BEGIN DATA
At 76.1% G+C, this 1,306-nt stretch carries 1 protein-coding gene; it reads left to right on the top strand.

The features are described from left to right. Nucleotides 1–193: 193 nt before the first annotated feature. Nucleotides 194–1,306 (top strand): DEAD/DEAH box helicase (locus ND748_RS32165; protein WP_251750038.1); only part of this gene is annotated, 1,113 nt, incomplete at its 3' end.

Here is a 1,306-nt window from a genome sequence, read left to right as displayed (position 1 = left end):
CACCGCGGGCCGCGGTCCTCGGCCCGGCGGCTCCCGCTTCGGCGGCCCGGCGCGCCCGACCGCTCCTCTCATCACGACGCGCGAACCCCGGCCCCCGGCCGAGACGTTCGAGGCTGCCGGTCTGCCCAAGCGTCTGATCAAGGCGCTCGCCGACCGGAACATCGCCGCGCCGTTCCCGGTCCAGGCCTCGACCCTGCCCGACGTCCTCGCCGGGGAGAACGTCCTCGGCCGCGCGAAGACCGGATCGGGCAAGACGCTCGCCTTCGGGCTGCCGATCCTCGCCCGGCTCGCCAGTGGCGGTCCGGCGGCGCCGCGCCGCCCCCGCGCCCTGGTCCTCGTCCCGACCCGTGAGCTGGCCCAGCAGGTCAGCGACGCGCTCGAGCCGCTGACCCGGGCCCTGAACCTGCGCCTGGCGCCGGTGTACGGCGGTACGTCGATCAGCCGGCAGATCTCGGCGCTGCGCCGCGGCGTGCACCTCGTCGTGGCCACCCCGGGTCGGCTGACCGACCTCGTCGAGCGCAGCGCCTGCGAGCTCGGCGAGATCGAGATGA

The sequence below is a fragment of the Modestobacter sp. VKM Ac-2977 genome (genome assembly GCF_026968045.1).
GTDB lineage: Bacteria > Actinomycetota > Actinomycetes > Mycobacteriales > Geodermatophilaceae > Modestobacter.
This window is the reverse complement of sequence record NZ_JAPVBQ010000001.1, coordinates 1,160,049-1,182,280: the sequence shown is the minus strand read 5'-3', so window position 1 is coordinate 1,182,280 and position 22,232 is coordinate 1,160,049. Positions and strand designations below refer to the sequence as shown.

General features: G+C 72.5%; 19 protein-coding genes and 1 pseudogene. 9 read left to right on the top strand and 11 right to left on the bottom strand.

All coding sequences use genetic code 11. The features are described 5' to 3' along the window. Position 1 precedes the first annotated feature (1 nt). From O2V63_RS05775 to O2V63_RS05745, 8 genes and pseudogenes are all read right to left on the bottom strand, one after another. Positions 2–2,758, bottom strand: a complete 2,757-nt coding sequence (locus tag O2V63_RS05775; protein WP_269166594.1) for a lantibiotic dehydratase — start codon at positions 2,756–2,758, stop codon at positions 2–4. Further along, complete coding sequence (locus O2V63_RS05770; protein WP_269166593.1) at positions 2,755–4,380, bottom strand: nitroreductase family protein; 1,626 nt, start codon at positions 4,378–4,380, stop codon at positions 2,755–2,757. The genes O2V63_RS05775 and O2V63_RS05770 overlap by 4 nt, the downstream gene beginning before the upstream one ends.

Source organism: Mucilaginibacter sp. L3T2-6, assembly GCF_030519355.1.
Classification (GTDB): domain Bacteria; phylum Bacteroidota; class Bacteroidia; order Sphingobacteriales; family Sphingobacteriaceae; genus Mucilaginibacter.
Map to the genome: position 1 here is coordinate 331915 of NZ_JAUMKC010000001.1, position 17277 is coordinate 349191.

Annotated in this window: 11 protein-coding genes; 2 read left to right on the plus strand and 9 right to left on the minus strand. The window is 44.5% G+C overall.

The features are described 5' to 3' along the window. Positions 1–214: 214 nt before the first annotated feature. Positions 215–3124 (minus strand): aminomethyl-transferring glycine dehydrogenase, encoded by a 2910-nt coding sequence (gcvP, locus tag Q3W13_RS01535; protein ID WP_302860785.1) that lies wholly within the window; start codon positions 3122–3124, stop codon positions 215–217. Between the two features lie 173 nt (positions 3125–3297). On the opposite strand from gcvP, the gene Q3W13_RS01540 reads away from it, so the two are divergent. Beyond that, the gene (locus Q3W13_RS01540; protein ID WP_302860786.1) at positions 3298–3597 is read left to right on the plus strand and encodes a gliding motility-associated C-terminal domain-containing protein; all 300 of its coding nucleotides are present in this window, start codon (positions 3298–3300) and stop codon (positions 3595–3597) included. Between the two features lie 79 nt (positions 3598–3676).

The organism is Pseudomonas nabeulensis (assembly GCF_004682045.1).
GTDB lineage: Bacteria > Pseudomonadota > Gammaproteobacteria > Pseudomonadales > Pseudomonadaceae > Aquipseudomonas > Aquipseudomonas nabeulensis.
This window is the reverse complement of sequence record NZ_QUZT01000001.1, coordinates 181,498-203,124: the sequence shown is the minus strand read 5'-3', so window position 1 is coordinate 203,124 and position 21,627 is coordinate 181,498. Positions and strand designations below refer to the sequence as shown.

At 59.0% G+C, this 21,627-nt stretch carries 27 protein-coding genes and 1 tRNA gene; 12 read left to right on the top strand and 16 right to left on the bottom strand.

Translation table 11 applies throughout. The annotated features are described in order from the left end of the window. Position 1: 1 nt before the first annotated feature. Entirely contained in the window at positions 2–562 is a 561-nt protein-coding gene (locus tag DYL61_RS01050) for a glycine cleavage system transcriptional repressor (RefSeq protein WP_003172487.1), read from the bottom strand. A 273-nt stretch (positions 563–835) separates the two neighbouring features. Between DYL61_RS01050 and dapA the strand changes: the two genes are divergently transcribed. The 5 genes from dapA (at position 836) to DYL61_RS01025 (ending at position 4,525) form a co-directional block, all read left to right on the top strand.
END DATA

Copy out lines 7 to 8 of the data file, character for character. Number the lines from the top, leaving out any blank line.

This window is the reverse complement of sequence record NZ_JAPVBQ010000001.1, coordinates 1,160,049-1,182,280: the sequence shown is the minus strand read 5'-3', so window position 1 is coordinate 1,182,280 and position 22,232 is coordinate 1,160,049. Positions and strand designations below refer to the sequence as shown.

General features: G+C 72.5%; 19 protein-coding genes and 1 pseudogene. 9 read left to right on the top strand and 11 right to left on the bottom strand.